Thursday, July 20, 2006

We Interrupt the Navel-Gazing of the Previous Post....

Because we (well, I - I'm not sure why I'm using the royal We, especially as I'm not wearing my tiara) just received a call from a colleague who is the director of a program to which I am connected through a committee on which I serve. The colleague has offered me an opportunity that would guarantee me Reassigned Time (ala the title of the blog; you will notice I've been pretty quiet about the fact that the title of the blog seemed to have become obsolete) for Fall and for Spring. This would mean I'd have a 3/3 teaching load instead of a 4/4 teaching load. And I'm sure I'd get some sort of title, too.

BUT. With Reassigned Time comes Obligations, too. On the surface, these seem to be relatively small. No more, surely, than the obligations related to teaching a class. But this would not be a free ride. My instinct is that I need to think carefully about this "opportunity." I have said I'll get back to him on Monday. I don't know what I want to do.

Initial thoughts:
  • If I wanted a future in administration, this would be a good thing to do. I don't at all want to be an administrator right now, though, so this plus isn't really all that enticing.
  • I loved teaching just three courses last Spring. But if teaching three courses would mean that I had to teach 2 writing and only one lit course again I might kill myself. Am I living in a fantasy land if I wonder whether it would be possible to state that I would do this job if and only if I were guaranteed that the course that would be dropped would be a writing course?
  • While this would be a good thing at my current institution, I fear that it could become a total time-suck and wouldn't do me any good in contexts outside of my current institution (i.e., the job market).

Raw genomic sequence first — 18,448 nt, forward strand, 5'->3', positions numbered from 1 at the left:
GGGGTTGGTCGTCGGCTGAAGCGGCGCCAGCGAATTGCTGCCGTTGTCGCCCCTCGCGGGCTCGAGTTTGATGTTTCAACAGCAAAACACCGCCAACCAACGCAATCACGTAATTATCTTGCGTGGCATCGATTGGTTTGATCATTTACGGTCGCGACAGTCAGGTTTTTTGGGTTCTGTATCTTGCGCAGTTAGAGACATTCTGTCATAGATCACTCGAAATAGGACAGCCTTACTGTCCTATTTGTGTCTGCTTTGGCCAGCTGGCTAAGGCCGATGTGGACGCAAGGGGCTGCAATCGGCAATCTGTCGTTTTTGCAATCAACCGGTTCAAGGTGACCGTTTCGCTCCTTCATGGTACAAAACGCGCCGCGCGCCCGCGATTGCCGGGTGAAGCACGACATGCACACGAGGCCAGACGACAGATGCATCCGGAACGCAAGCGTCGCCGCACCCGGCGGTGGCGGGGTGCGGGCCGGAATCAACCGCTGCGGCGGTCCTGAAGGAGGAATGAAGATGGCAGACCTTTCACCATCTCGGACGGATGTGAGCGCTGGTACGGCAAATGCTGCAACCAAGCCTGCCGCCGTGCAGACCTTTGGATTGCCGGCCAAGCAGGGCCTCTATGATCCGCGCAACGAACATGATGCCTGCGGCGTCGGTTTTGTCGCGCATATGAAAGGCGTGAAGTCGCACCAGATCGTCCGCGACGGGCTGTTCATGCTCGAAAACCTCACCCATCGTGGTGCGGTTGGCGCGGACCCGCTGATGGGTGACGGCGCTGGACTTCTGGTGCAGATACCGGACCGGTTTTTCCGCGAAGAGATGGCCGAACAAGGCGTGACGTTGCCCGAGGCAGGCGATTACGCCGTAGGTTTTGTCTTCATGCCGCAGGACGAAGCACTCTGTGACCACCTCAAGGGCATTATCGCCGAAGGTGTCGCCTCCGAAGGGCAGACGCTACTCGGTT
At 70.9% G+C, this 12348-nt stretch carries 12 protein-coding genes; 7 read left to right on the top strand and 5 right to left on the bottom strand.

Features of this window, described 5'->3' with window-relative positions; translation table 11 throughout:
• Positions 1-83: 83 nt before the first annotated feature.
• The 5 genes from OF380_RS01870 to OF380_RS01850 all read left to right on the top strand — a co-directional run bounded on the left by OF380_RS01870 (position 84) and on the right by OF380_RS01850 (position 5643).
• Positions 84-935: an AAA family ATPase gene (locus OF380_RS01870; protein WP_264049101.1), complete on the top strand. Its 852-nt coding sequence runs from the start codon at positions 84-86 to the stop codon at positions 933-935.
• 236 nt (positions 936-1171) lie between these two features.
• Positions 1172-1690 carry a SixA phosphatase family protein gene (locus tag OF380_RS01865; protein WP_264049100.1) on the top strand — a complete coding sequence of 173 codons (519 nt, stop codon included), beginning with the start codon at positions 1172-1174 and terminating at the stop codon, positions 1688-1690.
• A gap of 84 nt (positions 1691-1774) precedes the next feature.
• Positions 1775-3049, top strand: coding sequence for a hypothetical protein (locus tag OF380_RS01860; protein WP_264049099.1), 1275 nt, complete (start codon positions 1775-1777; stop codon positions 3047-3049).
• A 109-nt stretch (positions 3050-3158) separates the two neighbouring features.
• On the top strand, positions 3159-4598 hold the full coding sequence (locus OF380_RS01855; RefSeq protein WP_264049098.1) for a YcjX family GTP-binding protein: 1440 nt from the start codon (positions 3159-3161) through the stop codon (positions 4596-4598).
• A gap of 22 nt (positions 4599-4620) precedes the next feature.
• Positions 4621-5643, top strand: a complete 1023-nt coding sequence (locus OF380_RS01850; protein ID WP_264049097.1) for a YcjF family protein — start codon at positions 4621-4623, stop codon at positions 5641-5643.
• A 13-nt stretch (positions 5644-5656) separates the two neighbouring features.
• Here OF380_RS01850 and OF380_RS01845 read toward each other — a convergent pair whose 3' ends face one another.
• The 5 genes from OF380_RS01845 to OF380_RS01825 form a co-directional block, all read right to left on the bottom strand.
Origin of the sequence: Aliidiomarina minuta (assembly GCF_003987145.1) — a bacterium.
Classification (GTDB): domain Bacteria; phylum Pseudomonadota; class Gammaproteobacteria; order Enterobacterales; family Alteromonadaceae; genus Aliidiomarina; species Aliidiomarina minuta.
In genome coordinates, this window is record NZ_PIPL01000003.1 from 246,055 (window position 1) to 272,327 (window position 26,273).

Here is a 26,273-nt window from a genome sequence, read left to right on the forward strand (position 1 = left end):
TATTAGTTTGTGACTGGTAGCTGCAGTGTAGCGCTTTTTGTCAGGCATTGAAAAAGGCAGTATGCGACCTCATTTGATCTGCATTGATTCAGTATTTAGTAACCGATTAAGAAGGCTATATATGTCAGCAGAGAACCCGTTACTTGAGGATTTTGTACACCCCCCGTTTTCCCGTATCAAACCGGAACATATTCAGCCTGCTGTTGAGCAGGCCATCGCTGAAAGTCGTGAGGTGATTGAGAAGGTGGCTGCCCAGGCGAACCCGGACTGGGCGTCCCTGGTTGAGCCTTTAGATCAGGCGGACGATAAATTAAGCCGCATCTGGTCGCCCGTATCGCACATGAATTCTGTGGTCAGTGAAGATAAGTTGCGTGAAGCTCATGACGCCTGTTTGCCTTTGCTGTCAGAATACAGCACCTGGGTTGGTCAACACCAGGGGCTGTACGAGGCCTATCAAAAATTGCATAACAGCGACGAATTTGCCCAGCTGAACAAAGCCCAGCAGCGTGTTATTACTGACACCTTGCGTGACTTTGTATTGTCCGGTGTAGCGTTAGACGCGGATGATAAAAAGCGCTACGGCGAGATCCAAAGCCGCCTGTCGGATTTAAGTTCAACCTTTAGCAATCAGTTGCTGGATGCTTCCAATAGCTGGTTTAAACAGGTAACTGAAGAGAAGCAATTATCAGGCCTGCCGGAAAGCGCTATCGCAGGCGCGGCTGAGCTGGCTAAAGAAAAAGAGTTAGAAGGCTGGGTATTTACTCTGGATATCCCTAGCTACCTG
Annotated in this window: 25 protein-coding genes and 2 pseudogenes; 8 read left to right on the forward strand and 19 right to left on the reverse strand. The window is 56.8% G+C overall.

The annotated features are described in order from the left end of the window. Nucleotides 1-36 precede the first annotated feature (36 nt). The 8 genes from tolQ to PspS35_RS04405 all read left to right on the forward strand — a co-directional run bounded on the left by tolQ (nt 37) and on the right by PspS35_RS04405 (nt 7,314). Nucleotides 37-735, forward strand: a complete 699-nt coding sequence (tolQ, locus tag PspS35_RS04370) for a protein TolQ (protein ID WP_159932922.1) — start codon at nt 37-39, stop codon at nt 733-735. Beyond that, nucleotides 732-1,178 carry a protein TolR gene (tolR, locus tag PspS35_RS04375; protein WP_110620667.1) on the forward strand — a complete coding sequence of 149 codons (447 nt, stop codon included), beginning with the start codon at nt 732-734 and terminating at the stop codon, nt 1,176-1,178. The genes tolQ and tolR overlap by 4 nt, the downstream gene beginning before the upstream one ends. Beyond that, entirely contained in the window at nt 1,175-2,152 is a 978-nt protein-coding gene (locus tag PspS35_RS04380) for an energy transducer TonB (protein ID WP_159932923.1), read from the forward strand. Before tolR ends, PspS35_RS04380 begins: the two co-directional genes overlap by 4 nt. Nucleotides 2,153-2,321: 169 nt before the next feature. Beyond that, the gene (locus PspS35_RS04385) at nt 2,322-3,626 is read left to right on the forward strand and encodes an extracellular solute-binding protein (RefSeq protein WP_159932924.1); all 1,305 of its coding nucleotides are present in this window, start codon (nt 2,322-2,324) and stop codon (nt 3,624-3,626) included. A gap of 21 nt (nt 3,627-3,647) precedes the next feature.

Ok, my wise readers, taking all of this into account, what would you do?

4 comments:

Derrick said...

OK, Doc, you just listed three negative possibilities connected with the opportunity. What was the positive again?

Inside the Philosophy Factory said...

On the job market front -- is this opportunity something that will make your CV stand out? If so, go for it.

The thing about release-time deals is that they are usually more work than teaching a so-so class, but you are generally more in control of your time allocation, so it seems like you have more freedom.

I think it is ok to specify which classes you give up. I did that last year when I had a release time. If they don't let you specify, then say no. If they want you they'll make it work.

Dr. Crazy said...

Ok, well, all of the things I listed did SOUND negative, but this "opportunity" wouldn't necessarily be a negative for me. I am definitely the one in a position of power on this one in that I'm the first person they thought to ask to take this on, and really I would be the best person for the gig. The question is, do I want it? That's what I don't really know. At least I had the presence of mind to say I wanted the weekend to think it over. I've pretty much already decided that if it's a yes, it's a yes with demands, in that I would want a guarantee that the course I'd be released from would be from one of my writing courses in each semester that I do this job. I would also want the duties for the job very clearly outlined (which they are, but I want something that gives me a way of saying "not my problem" if need be) in writing, and I want it made clear that I'd be agreeing to this for one year and then we could evaluate how it's working. But, even with all that (and I'm fairly certain they'd give it all to me), I'm still not sure if it's what I want. Teaching less writing, whatever replaces it, would make my life better, but I don't know.... This position could (I fear, not necessarily) hold some hassles for me, and I don't know that I want any more hassles than I've got. Ugh.

New Kid on the Hallway said...

Is this an opportunity that could cause you problems as an untenured person? I've usually heard it's best to avoid administrative-like things until you have tenure.

(Having said that, I'd kind of incline towards taking it, but only if you can specify which classes you'll give up.)